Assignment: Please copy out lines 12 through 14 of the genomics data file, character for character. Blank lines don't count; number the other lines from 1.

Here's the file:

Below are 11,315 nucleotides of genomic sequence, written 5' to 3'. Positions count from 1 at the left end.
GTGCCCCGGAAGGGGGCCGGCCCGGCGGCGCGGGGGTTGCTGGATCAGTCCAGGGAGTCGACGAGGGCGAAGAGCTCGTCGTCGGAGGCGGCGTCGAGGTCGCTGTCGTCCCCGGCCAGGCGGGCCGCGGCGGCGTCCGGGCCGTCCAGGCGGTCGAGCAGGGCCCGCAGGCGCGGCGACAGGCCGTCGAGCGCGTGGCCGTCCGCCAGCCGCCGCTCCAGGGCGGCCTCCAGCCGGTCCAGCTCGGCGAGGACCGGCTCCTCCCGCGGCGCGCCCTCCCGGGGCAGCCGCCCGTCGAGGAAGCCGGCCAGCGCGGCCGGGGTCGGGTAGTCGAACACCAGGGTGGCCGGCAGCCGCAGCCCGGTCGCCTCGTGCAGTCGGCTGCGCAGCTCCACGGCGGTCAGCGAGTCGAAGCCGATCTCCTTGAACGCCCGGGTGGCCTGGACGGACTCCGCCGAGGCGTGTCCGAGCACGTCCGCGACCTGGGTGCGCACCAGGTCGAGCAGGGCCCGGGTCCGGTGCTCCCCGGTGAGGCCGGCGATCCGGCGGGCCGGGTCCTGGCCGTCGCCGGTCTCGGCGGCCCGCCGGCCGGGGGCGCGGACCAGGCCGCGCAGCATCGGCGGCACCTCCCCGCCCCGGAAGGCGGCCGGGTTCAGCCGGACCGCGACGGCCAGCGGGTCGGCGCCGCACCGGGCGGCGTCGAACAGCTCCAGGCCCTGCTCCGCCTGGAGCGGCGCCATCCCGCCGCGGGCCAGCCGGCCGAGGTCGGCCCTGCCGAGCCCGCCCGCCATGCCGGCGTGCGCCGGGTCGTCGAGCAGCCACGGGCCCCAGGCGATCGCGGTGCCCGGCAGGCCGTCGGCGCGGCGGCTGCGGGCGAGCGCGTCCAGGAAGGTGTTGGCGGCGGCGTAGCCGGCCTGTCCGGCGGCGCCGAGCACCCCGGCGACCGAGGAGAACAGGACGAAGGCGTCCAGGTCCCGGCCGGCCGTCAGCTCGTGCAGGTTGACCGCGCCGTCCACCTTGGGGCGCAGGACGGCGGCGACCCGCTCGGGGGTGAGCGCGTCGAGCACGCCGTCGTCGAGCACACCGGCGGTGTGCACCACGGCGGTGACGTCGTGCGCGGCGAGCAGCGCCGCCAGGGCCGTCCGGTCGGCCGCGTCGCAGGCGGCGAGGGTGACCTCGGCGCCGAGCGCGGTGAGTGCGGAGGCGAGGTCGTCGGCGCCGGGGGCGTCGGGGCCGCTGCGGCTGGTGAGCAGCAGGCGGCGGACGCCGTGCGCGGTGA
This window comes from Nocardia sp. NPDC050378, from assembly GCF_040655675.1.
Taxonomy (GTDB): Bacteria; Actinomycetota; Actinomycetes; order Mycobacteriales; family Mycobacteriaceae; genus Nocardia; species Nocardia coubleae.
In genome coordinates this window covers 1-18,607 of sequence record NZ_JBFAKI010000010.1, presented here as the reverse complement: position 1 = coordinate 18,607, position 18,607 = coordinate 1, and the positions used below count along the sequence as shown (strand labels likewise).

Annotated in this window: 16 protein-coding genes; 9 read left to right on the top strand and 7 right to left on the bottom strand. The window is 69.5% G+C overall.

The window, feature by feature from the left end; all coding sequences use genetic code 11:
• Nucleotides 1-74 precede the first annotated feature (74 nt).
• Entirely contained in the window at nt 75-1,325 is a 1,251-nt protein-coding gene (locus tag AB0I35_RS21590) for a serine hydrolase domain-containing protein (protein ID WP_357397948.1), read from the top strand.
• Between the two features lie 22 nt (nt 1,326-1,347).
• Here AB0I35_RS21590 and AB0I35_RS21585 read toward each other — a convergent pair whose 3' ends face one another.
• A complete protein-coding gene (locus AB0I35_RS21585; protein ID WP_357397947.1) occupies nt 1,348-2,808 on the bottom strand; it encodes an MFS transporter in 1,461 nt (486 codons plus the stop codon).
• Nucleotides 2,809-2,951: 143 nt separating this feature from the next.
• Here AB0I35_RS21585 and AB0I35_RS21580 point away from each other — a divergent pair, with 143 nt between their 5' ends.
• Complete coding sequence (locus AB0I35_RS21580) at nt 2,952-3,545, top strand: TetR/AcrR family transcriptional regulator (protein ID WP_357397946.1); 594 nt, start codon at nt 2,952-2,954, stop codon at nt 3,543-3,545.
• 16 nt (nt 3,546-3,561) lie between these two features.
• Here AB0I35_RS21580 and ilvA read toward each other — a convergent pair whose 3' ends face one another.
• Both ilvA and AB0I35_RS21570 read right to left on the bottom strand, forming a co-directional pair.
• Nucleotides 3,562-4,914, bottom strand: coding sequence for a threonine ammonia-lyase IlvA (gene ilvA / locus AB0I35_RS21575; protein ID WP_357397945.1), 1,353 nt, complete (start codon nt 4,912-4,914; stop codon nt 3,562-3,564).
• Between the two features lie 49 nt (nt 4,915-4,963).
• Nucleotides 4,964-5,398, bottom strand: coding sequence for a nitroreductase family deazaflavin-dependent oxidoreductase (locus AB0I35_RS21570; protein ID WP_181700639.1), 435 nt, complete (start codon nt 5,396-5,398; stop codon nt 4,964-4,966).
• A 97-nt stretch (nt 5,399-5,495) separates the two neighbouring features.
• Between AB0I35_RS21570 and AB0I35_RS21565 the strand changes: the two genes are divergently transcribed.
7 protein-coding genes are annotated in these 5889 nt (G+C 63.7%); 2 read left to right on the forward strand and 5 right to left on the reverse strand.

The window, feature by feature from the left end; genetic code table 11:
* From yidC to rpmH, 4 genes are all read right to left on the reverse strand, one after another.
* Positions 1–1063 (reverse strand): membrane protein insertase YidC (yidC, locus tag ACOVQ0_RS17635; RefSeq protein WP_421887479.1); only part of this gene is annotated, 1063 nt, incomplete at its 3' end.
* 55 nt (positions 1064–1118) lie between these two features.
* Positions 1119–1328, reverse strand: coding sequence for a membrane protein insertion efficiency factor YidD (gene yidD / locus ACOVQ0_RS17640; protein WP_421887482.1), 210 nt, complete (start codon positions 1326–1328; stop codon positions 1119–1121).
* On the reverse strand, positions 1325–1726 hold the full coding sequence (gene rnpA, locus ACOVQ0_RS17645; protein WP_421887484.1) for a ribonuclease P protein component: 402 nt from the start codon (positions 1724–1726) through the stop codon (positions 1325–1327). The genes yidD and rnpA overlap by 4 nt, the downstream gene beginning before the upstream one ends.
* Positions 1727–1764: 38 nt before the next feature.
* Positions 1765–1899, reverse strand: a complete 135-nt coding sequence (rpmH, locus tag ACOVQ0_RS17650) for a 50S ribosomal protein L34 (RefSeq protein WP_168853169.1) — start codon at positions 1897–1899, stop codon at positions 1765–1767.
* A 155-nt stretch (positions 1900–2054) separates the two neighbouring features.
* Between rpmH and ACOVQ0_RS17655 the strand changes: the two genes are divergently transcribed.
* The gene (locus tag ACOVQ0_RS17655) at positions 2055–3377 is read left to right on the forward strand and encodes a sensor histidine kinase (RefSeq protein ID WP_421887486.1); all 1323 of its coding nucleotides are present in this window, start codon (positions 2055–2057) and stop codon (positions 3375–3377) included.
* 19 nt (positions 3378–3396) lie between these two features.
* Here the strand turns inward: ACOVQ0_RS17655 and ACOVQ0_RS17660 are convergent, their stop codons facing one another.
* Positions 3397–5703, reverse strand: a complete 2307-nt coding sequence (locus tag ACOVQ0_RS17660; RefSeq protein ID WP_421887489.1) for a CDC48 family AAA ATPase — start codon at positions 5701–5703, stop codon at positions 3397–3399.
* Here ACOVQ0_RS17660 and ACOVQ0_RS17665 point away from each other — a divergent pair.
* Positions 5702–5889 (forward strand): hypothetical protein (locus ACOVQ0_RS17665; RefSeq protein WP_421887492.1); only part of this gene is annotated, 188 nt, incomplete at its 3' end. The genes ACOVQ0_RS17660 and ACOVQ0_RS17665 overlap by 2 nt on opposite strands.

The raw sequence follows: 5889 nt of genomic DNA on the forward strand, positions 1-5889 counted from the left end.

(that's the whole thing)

• A complete protein-coding gene (locus AB0I35_RS21585; protein ID WP_357397947.1) occupies nt 1,348-2,808 on the bottom strand; it encodes an MFS transporter in 1,461 nt (486 codons plus the stop codon).
• Nucleotides 2,809-2,951: 143 nt separating this feature from the next.
• Here AB0I35_RS21585 and AB0I35_RS21580 point away from each other — a divergent pair, with 143 nt between their 5' ends.